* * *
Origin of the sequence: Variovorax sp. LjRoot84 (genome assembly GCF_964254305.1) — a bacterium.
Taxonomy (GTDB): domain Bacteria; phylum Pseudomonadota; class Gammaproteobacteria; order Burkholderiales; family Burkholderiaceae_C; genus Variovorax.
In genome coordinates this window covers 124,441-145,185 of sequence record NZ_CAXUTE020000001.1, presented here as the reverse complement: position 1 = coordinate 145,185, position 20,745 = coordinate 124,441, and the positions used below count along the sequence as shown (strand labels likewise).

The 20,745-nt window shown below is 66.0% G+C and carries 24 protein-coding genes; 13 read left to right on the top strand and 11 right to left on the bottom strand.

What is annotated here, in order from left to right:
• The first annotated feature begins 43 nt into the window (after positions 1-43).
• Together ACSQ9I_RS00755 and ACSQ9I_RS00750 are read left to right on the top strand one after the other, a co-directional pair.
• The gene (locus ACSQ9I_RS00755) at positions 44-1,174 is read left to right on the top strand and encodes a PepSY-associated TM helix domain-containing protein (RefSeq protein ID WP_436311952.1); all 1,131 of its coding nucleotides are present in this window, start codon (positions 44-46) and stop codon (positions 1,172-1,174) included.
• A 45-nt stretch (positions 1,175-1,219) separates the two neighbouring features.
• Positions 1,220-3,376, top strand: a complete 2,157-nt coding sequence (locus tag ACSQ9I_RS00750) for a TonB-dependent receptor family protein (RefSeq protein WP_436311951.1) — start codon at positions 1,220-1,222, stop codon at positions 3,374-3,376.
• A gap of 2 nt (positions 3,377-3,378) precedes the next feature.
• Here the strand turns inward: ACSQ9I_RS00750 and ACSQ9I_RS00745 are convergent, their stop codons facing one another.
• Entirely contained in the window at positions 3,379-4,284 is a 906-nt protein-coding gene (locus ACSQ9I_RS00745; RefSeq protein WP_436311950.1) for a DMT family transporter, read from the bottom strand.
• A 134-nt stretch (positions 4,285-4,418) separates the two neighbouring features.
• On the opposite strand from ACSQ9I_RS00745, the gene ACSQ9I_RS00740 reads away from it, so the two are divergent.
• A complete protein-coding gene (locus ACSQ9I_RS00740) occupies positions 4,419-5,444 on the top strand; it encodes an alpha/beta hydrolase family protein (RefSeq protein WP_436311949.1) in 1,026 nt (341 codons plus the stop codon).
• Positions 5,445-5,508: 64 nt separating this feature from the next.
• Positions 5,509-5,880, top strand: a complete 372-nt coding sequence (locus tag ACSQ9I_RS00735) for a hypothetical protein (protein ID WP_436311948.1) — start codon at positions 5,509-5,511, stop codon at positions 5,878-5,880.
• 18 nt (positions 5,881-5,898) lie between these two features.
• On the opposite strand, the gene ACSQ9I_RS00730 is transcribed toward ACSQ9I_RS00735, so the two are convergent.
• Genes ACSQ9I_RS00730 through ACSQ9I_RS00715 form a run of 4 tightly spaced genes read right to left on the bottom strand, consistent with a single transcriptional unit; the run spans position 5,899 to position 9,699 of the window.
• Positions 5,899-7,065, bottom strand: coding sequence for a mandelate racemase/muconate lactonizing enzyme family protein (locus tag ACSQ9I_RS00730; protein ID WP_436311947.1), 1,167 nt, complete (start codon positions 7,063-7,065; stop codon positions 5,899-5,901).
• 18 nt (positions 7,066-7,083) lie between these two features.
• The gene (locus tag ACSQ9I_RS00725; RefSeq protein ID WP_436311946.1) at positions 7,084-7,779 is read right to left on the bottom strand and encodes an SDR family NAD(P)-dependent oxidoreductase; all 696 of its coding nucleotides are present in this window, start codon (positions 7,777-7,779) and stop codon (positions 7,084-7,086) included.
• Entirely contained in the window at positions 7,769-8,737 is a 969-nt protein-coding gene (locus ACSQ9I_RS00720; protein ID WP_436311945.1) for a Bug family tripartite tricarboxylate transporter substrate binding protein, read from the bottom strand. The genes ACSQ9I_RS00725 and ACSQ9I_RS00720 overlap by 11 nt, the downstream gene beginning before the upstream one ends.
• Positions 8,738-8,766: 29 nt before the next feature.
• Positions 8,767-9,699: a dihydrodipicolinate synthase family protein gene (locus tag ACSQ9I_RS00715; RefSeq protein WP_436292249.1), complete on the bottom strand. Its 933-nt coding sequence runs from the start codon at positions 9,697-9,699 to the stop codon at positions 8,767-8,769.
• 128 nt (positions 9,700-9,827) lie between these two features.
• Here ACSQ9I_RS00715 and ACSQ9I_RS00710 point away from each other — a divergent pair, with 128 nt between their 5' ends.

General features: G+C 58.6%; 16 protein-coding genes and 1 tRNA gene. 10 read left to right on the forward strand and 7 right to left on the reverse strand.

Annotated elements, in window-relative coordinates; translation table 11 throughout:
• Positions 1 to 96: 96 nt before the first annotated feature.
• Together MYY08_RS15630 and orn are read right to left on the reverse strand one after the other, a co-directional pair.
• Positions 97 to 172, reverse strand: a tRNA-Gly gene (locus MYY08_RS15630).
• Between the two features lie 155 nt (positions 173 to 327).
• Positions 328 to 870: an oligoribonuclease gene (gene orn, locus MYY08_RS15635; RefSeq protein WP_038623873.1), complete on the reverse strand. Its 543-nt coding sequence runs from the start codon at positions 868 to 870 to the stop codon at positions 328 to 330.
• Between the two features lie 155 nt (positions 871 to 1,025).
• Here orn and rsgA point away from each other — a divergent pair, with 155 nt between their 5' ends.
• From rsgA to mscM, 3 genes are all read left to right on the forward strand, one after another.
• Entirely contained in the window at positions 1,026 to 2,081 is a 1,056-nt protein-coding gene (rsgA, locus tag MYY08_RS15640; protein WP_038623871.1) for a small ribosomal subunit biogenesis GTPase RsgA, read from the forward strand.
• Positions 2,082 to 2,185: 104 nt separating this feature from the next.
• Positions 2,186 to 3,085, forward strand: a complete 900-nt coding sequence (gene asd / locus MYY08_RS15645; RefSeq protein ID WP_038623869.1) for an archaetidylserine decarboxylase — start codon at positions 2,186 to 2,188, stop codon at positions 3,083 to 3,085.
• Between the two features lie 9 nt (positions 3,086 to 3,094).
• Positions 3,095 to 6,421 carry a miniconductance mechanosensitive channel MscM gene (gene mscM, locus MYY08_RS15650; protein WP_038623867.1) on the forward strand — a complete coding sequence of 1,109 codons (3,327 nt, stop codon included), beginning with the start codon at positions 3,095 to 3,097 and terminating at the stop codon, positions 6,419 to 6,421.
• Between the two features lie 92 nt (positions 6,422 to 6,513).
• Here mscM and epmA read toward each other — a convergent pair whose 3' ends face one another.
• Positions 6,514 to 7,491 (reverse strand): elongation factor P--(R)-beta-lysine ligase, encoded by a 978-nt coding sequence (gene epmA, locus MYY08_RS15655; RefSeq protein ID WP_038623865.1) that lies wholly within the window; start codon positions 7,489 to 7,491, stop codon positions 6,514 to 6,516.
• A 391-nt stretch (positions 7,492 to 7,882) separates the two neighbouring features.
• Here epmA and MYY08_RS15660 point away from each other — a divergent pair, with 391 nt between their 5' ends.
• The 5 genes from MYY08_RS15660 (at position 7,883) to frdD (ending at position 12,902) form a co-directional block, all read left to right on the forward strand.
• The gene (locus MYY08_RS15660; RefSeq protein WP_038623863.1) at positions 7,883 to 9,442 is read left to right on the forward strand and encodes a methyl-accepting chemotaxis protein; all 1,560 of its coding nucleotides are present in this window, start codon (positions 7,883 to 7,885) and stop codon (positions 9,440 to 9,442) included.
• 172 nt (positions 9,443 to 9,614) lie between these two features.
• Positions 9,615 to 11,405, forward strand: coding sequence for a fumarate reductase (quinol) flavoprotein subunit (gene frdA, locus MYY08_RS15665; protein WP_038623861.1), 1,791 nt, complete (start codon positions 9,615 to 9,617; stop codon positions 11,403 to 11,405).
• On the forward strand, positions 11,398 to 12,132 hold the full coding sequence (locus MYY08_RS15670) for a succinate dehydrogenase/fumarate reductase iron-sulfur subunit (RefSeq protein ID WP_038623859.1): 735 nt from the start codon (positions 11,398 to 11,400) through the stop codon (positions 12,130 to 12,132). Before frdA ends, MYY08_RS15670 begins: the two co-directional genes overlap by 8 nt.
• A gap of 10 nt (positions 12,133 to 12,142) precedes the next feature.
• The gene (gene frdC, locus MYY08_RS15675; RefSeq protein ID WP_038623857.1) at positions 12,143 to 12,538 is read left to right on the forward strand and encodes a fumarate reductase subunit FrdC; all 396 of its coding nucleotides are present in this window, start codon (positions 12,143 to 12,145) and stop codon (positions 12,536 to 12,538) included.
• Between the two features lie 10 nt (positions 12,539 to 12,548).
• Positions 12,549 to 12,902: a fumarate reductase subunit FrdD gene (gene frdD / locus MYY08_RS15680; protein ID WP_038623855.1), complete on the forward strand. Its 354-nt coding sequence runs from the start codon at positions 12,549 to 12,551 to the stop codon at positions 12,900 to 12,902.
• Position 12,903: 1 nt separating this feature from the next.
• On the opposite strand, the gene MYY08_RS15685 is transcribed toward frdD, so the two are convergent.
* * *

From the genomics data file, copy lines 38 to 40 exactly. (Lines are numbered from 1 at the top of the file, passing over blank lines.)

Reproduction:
• Here orn and rsgA point away from each other — a divergent pair, with 155 nt between their 5' ends.
• From rsgA to mscM, 3 genes are all read left to right on the forward strand, one after another.
• Entirely contained in the window at positions 1,026 to 2,081 is a 1,056-nt protein-coding gene (rsgA, locus tag MYY08_RS15640; protein WP_038623871.1) for a small ribosomal subunit biogenesis GTPase RsgA, read from the forward strand.